Jack Ginsberg is a passionate supporter of and advocate for South African art, who began collecting art and books about art and artists in his early twenties, and shares his passion and treasured collections broadly.

Over the past 45 years, Ginsberg has arguably built up the most formidable collection of artist books in Africa, and created an online archive of South African artists’ books (The Artists Book).

Ginsberg is a founding patron of The Ampersand Foundation, a non-profit charitable Trust which rewards excellence in the visual arts by granting Ampersand Fellowship Awards to young professional South African contemporary visual artists and arts administrators. These prestigious awards offer artists a funded two-month residency at the Ampersand apartment in New York, enabling them to visit New York’s museums and galleries, thereby benefiting their career development. The fund also supports local artists by buying their artwork and donating it to museums and galleries.

The Inyathelo Philanthropy Awards were established in 2007 by The South African Institute for Advancement to acknowledge, celebrate and profile those who have committed their personal resources towards broader social development in South Africa. Ginsberg received the 2014 Inyathelo Award for Philanthropy in the Arts, joining a list of over eighty philanthropists including the likes of Archbishop Emeritus Desmond Tutu.

Furthermore, in 2013, Ginsberg received the Art Champion Award at the 16th Annual Business Day BASA Awards, in recognition of his outstanding achievement in support for the arts.

Over and above his personal collections and being a founder of the Ampersand Foundation Residency Programme in New York, Ginsberg also helps fund the Artist Proof Studio – an innovative and engaged community printmaking centre in Newtown, Johannesburg. He has provided New York fellowships for four of their artists.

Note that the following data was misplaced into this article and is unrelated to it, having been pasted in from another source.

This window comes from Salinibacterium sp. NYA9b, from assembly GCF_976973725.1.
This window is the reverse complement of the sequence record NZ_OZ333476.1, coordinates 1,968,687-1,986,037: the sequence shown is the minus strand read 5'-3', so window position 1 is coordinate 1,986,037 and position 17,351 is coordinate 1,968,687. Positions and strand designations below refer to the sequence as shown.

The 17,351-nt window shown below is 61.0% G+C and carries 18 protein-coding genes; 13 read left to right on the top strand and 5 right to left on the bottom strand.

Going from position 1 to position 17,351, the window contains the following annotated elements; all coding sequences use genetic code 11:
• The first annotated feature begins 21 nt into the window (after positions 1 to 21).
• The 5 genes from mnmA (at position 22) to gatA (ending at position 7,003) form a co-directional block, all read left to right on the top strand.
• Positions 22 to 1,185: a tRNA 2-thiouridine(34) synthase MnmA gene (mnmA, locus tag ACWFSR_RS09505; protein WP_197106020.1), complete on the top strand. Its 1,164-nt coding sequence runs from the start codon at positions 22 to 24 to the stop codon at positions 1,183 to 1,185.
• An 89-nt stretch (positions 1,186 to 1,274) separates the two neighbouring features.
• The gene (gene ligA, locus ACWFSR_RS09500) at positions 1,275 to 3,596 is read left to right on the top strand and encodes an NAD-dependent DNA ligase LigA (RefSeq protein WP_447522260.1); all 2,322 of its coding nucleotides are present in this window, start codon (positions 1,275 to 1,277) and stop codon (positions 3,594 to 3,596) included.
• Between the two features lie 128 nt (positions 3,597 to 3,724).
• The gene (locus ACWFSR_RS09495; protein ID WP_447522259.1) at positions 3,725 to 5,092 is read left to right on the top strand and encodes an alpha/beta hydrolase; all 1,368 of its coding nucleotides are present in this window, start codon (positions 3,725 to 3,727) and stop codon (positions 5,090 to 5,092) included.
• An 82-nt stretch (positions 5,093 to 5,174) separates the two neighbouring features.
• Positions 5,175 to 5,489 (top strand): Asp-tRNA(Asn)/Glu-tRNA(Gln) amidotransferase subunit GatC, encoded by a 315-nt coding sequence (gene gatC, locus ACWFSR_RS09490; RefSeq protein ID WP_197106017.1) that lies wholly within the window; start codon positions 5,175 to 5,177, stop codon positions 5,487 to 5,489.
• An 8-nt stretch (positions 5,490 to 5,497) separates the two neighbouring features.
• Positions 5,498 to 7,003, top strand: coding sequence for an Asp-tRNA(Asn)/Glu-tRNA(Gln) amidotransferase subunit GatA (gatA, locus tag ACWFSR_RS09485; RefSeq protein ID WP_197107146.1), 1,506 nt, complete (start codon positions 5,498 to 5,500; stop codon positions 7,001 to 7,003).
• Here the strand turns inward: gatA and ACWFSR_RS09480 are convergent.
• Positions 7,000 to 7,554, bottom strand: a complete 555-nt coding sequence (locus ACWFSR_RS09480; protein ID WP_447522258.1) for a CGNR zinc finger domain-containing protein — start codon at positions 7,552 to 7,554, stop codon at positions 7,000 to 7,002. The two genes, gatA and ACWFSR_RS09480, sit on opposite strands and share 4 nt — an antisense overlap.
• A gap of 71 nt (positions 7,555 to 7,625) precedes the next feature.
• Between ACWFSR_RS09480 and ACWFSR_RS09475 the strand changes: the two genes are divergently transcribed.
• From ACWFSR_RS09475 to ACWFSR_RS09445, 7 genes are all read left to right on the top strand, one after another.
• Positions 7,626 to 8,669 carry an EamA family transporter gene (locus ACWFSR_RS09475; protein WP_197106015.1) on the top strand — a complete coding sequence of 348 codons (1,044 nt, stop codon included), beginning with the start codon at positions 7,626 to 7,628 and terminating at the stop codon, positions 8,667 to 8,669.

Importantly, Ginsburg is a board member and on-going art donor to the Wits Arts Museum (WAM). He assisted with funding and fundraising for the new WAM after it was forced to vacate its original premises, leaving the art works languishing in a dusty basement, and continues to support the museum by purchasing and donating works of art for their collection. Most notable is his extraordinary 25-year collection of more than 700 artworks, books and ephemera by esteemed South African artist Walter Battiss, which was shown at WAM for the first time in an exhibition, curated by Warren Siebrits, during 2016. While previous Battiss exhibitions were conceived thematically, Walter Battiss: “I invented myself” The Jack Ginsberg Collection at WAM was organised chronologically, giving viewers the opportunity to walk step by step through Battiss’ life and gain insight into aspects of his artistic production, including his extensive travels, interest in rock painting, calligraphy, exploration of multiple media and the Fook island of his imagination. The exhibition was accompanied by a 340-page illustrated book, as well as Battiss merchandise such as scarves, T-shirts, crockery, wrapping paper and postcards. A screen-print of Battiss’ Fook Script in a numbered edition of 100 was also sold for WAM fundraising. Not only did Ginsberg make his collection available to WAM for the exhibition, afterwards he also donated it to WAM’s permanent holdings to form the nucleus of a major Walter Battiss Archive, which is available to scholars by appointment for research.

Ginsberg is the epitome of a true art patron.

Previous BASA Award Art Champion Winners:

  • 21st Annual BASA Awards - Elinor Sisulu
  • 20th Annual BASA Awards - Justice Albie Sachs
  • 19th Annual BASA Awards - Ravi Naidoo
  • 18th Annual BASA Awards - Herman Mashaba
  • 17th Annual BASA Awards - Dorothea Moors
  • 15th Annual BASA Awards - Mary Slack
  • 14th Annual BASA Awards - Benji Liebmann/Nirox Foundation
  • 13th Annual BASA Awards - Dick Enthoven